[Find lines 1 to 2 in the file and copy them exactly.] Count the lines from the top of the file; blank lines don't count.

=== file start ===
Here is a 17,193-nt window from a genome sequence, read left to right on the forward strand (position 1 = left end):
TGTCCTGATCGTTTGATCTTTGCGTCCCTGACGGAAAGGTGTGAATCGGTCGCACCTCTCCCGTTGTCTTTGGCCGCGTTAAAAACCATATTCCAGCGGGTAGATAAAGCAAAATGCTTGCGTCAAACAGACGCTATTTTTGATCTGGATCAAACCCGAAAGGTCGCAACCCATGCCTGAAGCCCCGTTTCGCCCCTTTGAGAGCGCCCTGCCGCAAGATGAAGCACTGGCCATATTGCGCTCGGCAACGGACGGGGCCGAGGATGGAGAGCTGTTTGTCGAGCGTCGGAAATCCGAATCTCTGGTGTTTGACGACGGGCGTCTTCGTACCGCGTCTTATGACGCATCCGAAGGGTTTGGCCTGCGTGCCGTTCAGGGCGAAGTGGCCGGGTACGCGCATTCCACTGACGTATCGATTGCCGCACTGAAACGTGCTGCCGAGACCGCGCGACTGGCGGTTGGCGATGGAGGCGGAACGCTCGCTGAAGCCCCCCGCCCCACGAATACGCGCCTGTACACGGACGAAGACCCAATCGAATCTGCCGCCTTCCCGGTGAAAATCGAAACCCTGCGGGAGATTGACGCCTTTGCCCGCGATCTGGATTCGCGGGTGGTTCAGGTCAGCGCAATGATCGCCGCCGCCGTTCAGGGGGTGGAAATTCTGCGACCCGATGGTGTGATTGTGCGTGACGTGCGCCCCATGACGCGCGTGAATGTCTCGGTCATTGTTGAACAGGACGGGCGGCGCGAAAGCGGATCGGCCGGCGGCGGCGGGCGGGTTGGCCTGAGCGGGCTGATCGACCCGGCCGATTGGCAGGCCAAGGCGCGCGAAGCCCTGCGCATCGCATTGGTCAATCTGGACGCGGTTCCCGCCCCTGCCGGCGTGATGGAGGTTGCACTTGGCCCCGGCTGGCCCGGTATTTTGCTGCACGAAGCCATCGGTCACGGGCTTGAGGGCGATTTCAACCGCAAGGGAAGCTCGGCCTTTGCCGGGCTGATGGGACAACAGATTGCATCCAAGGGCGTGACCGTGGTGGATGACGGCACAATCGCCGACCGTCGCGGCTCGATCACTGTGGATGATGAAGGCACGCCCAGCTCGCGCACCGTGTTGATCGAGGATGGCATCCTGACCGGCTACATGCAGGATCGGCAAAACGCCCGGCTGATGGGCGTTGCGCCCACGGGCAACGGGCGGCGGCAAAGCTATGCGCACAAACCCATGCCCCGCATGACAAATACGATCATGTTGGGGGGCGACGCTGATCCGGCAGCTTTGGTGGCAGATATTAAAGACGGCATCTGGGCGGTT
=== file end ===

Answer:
Here is a 17,193-nt window from a genome sequence, read left to right on the forward strand (position 1 = left end):
TGTCCTGATCGTTTGATCTTTGCGTCCCTGACGGAAAGGTGTGAATCGGTCGCACCTCTCCCGTTGTCTTTGGCCGCGTTAAAAACCATATTCCAGCGGGTAGATAAAGCAAAATGCTTGCGTCAAACAGACGCTATTTTTGATCTGGATCAAACCCGAAAGGTCGCAACCCATGCCTGAAGCCCCGTTTCGCCCCTTTGAGAGCGCCCTGCCGCAAGATGAAGCACTGGCCATATTGCGCTCGGCAACGGACGGGGCCGAGGATGGAGAGCTGTTTGTCGAGCGTCGGAAATCCGAATCTCTGGTGTTTGACGACGGGCGTCTTCGTACCGCGTCTTATGACGCATCCGAAGGGTTTGGCCTGCGTGCCGTTCAGGGCGAAGTGGCCGGGTACGCGCATTCCACTGACGTATCGATTGCCGCACTGAAACGTGCTGCCGAGACCGCGCGACTGGCGGTTGGCGATGGAGGCGGAACGCTCGCTGAAGCCCCCCGCCCCACGAATACGCGCCTGTACACGGACGAAGACCCAATCGAATCTGCCGCCTTCCCGGTGAAAATCGAAACCCTGCGGGAGATTGACGCCTTTGCCCGCGATCTGGATTCGCGGGTGGTTCAGGTCAGCGCAATGATCGCCGCCGCCGTTCAGGGGGTGGAAATTCTGCGACCCGATGGTGTGATTGTGCGTGACGTGCGCCCCATGACGCGCGTGAATGTCTCGGTCATTGTTGAACAGGACGGGCGGCGCGAAAGCGGATCGGCCGGCGGCGGCGGGCGGGTTGGCCTGAGCGGGCTGATCGACCCGGCCGATTGGCAGGCCAAGGCGCGCGAAGCCCTGCGCATCGCATTGGTCAATCTGGACGCGGTTCCCGCCCCTGCCGGCGTGATGGAGGTTGCACTTGGCCCCGGCTGGCCCGGTATTTTGCTGCACGAAGCCATCGGTCACGGGCTTGAGGGCGATTTCAACCGCAAGGGAAGCTCGGCCTTTGCCGGGCTGATGGGACAACAGATTGCATCCAAGGGCGTGACCGTGGTGGATGACGGCACAATCGCCGACCGTCGCGGCTCGATCACTGTGGATGATGAAGGCACGCCCAGCTCGCGCACCGTGTTGATCGAGGATGGCATCCTGACCGGCTACATGCAGGATCGGCAAAACGCCCGGCTGATGGGCGTTGCGCCCACGGGCAACGGGCGGCGGCAAAGCTATGCGCACAAACCCATGCCCCGCATGACAAATACGATCATGTTGGGGGGCGACGCTGATCCGGCAGCTTTGGTGGCAGATATTAAAGACGGCATCTGGGCGGTT